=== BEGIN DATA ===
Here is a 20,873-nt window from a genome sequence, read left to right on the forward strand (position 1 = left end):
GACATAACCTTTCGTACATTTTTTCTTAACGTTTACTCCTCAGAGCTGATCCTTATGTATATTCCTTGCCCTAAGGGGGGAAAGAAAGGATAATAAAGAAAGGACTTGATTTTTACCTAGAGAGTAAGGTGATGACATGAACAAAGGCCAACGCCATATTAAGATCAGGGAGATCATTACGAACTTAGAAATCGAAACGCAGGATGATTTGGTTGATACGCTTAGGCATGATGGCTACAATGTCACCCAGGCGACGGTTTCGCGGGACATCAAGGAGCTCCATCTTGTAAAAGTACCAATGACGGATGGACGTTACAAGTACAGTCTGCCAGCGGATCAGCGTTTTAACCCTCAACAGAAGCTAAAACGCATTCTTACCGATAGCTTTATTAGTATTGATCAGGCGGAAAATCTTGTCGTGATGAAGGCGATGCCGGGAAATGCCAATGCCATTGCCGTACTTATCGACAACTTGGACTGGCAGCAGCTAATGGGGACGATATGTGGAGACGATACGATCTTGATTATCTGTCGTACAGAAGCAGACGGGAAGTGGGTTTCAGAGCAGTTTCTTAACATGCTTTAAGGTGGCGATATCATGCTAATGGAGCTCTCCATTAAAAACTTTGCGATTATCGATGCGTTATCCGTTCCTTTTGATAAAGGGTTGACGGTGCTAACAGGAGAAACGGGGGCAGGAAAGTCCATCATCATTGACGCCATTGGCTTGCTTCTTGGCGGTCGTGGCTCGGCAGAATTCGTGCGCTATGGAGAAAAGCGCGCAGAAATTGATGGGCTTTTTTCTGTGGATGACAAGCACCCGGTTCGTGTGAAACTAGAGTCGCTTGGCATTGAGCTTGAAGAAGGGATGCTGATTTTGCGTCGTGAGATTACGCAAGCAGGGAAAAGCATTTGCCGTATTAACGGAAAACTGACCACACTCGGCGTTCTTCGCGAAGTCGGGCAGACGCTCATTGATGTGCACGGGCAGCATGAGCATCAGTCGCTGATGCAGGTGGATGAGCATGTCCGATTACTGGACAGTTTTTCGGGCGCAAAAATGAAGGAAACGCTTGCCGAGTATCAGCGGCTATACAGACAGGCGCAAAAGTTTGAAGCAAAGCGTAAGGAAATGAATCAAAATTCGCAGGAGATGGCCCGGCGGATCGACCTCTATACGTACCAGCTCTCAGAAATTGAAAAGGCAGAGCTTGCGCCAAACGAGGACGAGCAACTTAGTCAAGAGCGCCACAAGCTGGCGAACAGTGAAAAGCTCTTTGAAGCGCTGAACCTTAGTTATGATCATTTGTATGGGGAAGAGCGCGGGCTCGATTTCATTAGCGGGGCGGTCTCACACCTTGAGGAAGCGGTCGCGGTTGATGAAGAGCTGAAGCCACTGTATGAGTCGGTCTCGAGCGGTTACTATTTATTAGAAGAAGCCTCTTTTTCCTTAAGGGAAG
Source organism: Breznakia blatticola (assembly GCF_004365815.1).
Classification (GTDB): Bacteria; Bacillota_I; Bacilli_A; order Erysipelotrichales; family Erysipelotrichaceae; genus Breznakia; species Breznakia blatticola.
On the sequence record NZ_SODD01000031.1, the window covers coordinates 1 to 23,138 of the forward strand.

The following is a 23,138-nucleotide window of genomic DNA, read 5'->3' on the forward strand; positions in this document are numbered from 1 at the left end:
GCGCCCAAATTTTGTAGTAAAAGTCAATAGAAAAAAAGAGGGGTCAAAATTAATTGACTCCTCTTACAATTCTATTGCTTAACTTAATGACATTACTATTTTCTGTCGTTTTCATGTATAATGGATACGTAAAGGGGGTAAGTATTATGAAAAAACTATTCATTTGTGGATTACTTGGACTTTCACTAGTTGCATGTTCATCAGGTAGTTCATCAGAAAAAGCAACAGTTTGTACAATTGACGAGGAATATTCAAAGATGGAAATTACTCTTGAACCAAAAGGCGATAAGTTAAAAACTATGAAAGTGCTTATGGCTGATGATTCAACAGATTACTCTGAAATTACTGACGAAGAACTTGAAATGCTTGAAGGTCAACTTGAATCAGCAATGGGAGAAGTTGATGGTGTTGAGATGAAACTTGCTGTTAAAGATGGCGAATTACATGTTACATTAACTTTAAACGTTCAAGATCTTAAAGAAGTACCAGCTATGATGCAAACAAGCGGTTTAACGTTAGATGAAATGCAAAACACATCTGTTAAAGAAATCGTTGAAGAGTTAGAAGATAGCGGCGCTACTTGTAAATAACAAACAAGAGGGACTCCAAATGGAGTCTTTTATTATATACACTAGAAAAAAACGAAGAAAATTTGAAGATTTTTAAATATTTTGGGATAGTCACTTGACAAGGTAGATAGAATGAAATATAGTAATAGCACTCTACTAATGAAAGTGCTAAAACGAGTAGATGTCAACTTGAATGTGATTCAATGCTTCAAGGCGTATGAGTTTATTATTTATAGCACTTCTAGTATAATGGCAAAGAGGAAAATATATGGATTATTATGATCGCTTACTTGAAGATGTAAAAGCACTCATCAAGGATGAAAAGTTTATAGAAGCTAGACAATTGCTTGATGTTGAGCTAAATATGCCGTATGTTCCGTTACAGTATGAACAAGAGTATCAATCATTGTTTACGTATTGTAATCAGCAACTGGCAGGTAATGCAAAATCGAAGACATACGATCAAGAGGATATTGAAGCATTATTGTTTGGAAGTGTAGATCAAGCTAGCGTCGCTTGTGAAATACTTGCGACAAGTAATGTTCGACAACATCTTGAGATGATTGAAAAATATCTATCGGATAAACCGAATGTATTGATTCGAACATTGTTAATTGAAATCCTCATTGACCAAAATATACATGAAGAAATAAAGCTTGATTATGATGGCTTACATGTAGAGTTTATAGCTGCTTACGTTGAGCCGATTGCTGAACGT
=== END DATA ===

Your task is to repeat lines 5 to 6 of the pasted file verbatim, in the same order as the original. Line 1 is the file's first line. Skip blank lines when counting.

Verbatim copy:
On the sequence record NZ_SODD01000031.1, the window covers coordinates 1 to 23,138 of the forward strand.

The following is a 23,138-nucleotide window of genomic DNA, read 5'->3' on the forward strand; positions in this document are numbered from 1 at the left end: